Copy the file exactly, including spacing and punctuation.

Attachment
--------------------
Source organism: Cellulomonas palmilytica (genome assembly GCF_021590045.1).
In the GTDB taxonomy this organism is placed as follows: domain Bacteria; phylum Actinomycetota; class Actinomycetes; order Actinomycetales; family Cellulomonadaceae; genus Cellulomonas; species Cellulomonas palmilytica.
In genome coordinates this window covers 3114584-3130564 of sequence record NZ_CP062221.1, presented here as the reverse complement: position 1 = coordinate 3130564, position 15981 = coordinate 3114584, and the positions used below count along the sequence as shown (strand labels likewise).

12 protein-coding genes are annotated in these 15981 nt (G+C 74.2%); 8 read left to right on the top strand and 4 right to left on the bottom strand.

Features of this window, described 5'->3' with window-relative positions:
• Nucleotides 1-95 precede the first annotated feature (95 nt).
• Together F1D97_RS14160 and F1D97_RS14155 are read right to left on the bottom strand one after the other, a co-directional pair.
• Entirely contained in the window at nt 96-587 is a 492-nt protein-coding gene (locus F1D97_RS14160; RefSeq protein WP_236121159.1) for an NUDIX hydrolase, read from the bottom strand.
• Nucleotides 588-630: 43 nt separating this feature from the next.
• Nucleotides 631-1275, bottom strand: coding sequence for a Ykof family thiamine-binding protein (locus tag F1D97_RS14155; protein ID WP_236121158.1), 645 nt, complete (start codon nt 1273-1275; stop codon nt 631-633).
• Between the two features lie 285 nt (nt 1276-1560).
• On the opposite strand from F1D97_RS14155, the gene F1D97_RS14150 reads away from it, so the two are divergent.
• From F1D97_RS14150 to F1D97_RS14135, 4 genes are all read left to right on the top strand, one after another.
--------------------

Source organism: Cellulomonas palmilytica (genome assembly GCF_021590045.1).
In the GTDB taxonomy this organism is placed as follows: domain Bacteria; phylum Actinomycetota; class Actinomycetes; order Actinomycetales; family Cellulomonadaceae; genus Cellulomonas; species Cellulomonas palmilytica.
In genome coordinates this window covers 3114584-3130564 of sequence record NZ_CP062221.1, presented here as the reverse complement: position 1 = coordinate 3130564, position 15981 = coordinate 3114584, and the positions used below count along the sequence as shown (strand labels likewise).

12 protein-coding genes are annotated in these 15981 nt (G+C 74.2%); 8 read left to right on the top strand and 4 right to left on the bottom strand.

Features of this window, described 5'->3' with window-relative positions:
• Nucleotides 1-95 precede the first annotated feature (95 nt).
• Together F1D97_RS14160 and F1D97_RS14155 are read right to left on the bottom strand one after the other, a co-directional pair.
• Entirely contained in the window at nt 96-587 is a 492-nt protein-coding gene (locus F1D97_RS14160; RefSeq protein WP_236121159.1) for an NUDIX hydrolase, read from the bottom strand.
• Nucleotides 588-630: 43 nt separating this feature from the next.
• Nucleotides 631-1275, bottom strand: coding sequence for a Ykof family thiamine-binding protein (locus tag F1D97_RS14155; protein ID WP_236121158.1), 645 nt, complete (start codon nt 1273-1275; stop codon nt 631-633).
• Between the two features lie 285 nt (nt 1276-1560).
• On the opposite strand from F1D97_RS14155, the gene F1D97_RS14150 reads away from it, so the two are divergent.
• From F1D97_RS14150 to F1D97_RS14135, 4 genes are all read left to right on the top strand, one after another.